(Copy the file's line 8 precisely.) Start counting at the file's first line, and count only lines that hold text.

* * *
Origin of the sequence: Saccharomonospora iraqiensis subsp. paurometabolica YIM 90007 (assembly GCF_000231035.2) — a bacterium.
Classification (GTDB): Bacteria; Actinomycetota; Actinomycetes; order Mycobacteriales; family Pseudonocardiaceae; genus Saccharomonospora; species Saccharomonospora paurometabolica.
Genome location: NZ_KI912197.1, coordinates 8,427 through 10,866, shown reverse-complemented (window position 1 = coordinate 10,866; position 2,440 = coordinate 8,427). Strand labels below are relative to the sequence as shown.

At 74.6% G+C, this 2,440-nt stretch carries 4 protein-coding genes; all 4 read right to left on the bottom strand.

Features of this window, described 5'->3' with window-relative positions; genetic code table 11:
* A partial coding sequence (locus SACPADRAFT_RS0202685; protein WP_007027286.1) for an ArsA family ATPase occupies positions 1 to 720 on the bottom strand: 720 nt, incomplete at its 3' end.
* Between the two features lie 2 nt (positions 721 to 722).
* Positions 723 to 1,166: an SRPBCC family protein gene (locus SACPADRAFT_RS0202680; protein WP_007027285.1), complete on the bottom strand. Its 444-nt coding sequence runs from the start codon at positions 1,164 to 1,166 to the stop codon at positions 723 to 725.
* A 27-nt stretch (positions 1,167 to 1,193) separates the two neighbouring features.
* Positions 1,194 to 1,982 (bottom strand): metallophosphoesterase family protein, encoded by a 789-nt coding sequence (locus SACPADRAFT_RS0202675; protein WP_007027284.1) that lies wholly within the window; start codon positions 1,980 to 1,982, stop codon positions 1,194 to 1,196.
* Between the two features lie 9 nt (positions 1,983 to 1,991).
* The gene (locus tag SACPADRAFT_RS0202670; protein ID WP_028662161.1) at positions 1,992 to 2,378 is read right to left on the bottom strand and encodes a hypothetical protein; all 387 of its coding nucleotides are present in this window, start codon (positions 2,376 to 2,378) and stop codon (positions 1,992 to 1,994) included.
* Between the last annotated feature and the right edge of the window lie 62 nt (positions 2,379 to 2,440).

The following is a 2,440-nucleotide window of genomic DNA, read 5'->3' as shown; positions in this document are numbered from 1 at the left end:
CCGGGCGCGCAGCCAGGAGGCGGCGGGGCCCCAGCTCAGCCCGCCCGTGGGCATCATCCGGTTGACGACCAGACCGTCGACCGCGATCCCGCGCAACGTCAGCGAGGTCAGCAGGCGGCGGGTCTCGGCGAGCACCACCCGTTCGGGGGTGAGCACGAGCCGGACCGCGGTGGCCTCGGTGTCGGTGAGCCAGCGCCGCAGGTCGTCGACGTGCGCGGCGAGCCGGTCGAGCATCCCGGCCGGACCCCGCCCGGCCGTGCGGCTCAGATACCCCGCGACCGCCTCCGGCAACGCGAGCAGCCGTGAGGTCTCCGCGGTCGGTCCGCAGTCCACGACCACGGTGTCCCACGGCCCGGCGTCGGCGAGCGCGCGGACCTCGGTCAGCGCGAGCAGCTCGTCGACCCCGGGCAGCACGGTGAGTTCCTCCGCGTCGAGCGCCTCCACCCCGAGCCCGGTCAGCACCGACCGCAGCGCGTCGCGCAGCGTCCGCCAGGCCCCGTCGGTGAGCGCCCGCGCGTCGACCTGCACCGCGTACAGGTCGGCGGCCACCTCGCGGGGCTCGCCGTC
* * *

* Positions 723 to 1,166: an SRPBCC family protein gene (locus SACPADRAFT_RS0202680; protein WP_007027285.1), complete on the bottom strand. Its 444-nt coding sequence runs from the start codon at positions 1,164 to 1,166 to the stop codon at positions 723 to 725.